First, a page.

White didn’t waste the opportunity.
“I would train, do whatever I had to do to get off at 4 o’clock in the afternoon and, 15 minutes later, I’m at Rancho Mission Viejo, on a horse, roping some steers and getting ready for the weekend.”
In the years since, White has come to credit his roping—in part—for his sustained sense of self.
“Team roping has kept me grounded and been like a decompressor for me,” he said. “Every deployment, I just saved money so I could get back and buy a new saddle or buy a new horse or go roping here or there, and I have a lot of memories in my mind of doing that.”
In one particular memory, White returned from his year-long deployment with the Afghan soldiers and, within 24 hours, he was headed to a few ropings in Arizona with a friend who had an extra head horse for him.
“So, I go to Mormon Lake the next day and they have a #15 roping,” he explained. “It was a pick-one, draw-one, and I drew Victor Aros. I just remember being at that roping and the sound of the chutes, the smell of the arena, the snack shack, the announcer. And, all day, I just had a smile on my face. Like, this is amazing. I was on the other side of the globe, you know, 36 hours ago, and I’m in Mormon Lake winning second with Victor Aros.”
Aros isn’t the only NFR roper White has partnered with, either. In his Rancho Mission Viejo days, he was taken under the wing of Angel Crosthwaite—partner to “The Outlaw,” H.P. Evetts. On the East Coast, he’s crossed paths with and practices with Casey Cox, who competed in the 1988 NFR with Speed Williams on the heel side. In December, he’s partnered up with two-time NFR Average Champion Denny Watkins for the Ariat WSTR Finale after winning the #13.5 at the Ceres Qualifier in April.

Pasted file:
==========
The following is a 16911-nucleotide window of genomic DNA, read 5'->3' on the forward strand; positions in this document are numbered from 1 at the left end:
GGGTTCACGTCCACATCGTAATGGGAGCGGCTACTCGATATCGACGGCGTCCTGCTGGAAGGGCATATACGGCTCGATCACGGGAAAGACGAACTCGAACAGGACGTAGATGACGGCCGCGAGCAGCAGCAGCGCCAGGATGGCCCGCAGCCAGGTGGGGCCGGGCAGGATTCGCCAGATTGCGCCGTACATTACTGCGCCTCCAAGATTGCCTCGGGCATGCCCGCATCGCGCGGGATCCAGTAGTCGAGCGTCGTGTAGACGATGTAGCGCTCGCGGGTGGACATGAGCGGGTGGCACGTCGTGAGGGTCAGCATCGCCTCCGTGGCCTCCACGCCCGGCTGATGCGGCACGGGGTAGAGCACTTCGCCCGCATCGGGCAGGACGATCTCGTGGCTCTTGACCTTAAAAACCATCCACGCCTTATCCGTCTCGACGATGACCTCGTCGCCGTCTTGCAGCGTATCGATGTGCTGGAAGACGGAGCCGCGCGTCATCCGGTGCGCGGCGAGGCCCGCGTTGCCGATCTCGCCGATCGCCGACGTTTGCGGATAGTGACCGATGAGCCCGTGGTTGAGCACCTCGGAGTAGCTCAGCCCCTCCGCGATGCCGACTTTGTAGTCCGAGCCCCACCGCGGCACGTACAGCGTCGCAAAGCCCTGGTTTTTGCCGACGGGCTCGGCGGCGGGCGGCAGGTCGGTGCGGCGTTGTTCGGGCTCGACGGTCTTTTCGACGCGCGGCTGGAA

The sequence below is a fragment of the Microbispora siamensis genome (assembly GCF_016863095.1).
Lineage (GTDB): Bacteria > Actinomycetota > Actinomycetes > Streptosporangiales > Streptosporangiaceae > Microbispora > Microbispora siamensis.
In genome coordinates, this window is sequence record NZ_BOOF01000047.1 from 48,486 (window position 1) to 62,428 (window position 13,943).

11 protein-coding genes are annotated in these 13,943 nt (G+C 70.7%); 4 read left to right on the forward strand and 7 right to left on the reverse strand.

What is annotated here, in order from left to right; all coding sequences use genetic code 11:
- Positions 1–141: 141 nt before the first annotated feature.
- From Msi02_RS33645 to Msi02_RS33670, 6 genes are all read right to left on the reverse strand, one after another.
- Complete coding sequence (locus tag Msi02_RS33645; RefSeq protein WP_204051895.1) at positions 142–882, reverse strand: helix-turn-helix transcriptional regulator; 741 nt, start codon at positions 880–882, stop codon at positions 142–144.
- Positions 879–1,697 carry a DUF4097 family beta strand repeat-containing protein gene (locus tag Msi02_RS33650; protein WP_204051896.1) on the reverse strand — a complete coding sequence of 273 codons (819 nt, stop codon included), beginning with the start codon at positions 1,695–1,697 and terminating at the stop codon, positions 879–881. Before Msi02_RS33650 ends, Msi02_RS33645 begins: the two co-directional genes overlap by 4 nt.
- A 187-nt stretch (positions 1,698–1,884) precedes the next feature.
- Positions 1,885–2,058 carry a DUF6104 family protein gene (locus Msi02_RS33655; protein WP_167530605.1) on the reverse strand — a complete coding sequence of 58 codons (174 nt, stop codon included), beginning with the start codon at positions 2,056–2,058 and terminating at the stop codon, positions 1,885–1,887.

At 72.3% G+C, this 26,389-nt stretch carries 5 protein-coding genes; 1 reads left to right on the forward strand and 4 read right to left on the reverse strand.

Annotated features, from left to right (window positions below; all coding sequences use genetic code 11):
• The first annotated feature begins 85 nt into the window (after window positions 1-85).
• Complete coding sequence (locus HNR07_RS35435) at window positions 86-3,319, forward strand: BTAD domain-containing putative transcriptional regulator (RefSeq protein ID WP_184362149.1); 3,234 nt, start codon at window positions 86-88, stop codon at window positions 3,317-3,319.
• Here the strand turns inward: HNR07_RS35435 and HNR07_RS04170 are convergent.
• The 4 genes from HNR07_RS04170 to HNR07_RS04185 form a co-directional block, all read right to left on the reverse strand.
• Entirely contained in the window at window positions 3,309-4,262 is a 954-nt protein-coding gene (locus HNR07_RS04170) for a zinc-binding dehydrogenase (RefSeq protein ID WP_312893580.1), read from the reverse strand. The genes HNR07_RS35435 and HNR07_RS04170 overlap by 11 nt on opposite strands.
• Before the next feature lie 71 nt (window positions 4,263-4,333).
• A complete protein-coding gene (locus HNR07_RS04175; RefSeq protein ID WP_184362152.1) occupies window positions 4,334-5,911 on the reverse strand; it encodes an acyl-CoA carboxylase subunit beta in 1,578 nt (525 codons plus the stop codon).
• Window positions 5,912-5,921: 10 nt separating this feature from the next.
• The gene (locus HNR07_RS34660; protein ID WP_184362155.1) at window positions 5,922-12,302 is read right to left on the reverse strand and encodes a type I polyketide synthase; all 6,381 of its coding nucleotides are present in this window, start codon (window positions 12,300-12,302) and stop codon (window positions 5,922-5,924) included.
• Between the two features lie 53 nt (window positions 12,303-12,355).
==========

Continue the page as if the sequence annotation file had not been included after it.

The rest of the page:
When Watkins asked if White would be interested in pairing up at the Finale, White told him yes, and, “Matter of fact, I won my first USTRC check with your dad, Eddie Watkins, at Klamath Falls, Oregon.”
White is undoubtedly excited about the opportunity to rope with Watkins and others. He’s ranked 15th in the First Frontier Circuit and has his eye on January’s circuit finals, as well. He’s careful not to sound overly confident about his prospects at the Finale or in the circuit, but for someone who’s made a career of leveling up, the odds may be in his favor.
“I probably won’t deploy again, which I’m okay with,” White said. “But it’s kind of shaped me into who I am today. I feel like I’ve succeeded at every level [even when I was put] in positions that were outside my rank or maturity level.”
To make his point, he refers to his time as a drill instructor.
“That was probably the hardest thing I ever did. I was a little older when I went there. When you go to DI school, there’s 100 Marines in [with you]. You have to be physically fit and academically savvy, and I went there thinking I was way behind. But, I was able to be the Honor Grad there and the Iron Man for the most physically fit, and that was kind of cool. I kind of surprised myself.”
Still, White is quick to keep his accomplishments in perspective.
“I’d much rather win a big roping. Win Salinas,” he concluded.